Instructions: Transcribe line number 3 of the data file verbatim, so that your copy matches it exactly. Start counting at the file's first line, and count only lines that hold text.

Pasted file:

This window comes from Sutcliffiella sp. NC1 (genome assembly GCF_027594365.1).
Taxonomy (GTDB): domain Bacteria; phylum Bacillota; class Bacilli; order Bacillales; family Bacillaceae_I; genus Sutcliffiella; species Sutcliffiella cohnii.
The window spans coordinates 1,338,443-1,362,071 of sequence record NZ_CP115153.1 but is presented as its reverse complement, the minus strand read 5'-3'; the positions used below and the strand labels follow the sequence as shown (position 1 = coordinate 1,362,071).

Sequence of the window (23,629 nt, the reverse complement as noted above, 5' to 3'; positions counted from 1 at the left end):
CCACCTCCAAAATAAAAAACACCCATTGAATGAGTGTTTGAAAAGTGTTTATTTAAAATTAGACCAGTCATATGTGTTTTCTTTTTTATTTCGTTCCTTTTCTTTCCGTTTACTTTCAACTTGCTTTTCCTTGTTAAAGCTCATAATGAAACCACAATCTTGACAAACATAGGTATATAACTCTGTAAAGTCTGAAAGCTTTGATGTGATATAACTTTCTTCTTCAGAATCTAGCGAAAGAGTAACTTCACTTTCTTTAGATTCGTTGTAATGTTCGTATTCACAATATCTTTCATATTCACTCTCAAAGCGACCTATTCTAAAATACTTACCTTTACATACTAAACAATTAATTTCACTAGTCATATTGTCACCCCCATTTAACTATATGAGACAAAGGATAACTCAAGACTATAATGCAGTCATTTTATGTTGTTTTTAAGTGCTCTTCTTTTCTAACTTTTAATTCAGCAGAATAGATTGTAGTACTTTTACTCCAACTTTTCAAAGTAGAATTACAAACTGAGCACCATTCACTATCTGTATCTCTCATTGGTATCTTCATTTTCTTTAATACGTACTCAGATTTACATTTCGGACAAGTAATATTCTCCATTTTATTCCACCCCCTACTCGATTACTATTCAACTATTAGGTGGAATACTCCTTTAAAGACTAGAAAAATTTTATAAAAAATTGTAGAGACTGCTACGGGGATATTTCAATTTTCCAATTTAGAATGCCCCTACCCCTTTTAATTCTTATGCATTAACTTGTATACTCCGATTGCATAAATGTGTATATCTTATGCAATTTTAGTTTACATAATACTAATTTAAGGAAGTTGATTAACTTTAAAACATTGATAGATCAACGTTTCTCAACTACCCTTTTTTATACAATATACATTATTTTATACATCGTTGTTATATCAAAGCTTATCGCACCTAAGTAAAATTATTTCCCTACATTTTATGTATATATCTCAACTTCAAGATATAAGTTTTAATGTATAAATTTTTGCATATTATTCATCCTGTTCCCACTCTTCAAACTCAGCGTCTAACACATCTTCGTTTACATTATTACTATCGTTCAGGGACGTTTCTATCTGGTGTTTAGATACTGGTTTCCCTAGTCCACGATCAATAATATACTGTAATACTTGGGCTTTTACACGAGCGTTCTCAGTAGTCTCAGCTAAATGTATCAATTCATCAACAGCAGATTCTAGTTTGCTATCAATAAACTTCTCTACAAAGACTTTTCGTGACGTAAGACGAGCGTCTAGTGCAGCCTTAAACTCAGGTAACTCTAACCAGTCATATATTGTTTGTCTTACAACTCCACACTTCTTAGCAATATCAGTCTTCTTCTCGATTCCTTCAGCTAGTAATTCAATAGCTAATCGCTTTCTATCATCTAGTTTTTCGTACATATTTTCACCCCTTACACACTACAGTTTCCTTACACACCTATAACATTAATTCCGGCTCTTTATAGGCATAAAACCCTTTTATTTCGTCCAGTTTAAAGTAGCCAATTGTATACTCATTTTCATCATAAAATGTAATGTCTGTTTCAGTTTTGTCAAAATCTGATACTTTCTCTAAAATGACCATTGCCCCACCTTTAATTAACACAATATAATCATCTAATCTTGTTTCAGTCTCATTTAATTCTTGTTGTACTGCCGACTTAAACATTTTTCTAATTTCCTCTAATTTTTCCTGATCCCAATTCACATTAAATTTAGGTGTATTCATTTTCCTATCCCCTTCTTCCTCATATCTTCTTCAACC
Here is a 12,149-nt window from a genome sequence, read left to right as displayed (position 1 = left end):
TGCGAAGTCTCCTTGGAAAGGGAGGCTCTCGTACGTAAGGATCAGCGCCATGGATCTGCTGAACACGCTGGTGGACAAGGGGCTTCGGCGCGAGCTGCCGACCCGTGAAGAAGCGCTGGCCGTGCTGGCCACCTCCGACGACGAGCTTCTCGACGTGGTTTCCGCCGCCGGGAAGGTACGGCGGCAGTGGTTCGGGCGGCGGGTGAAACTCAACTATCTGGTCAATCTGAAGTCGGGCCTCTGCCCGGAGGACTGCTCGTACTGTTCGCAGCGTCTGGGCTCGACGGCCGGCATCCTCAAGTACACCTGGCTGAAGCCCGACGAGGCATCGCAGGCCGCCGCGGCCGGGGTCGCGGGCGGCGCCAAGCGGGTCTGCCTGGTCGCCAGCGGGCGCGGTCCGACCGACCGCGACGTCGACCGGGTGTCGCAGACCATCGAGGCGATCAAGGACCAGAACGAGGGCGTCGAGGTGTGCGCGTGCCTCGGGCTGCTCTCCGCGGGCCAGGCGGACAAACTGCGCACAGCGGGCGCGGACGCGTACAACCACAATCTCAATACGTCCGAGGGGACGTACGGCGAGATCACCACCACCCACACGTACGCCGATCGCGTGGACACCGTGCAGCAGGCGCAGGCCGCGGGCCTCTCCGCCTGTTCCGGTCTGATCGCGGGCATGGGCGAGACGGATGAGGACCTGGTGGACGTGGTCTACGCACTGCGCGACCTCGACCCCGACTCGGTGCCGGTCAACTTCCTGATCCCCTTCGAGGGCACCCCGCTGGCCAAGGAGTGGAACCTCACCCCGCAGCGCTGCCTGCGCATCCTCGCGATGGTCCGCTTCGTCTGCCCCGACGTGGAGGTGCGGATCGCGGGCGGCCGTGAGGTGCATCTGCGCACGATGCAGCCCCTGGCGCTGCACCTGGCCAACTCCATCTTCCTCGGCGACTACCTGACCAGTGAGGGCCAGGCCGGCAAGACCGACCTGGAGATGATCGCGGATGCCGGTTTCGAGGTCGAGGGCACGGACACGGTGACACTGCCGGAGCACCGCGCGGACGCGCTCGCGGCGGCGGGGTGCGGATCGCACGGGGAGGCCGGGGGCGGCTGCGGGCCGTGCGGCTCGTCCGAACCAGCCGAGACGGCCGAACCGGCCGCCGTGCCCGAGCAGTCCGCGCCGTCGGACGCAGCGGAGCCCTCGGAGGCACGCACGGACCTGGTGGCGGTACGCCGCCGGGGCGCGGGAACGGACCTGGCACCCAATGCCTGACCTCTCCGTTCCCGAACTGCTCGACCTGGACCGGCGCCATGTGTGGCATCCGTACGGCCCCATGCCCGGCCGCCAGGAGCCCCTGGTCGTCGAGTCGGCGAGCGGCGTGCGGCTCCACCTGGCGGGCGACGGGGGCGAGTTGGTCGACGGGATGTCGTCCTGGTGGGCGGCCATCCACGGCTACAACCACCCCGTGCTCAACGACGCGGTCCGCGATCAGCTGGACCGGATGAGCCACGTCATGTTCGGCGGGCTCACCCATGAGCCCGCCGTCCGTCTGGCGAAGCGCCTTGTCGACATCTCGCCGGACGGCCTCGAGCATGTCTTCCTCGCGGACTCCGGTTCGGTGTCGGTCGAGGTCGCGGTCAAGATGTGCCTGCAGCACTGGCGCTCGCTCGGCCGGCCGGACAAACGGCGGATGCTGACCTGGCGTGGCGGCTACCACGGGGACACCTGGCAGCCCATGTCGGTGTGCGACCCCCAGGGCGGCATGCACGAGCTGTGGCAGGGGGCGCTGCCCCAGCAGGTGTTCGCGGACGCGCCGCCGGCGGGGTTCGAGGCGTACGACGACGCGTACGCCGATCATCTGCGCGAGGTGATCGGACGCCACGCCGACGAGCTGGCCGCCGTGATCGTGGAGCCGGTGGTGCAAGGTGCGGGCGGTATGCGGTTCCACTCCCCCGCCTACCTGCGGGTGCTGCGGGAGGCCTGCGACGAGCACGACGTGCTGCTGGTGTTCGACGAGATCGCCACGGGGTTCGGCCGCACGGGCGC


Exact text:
The window spans coordinates 1,338,443-1,362,071 of sequence record NZ_CP115153.1 but is presented as its reverse complement, the minus strand read 5'-3'; the positions used below and the strand labels follow the sequence as shown (position 1 = coordinate 1,362,071).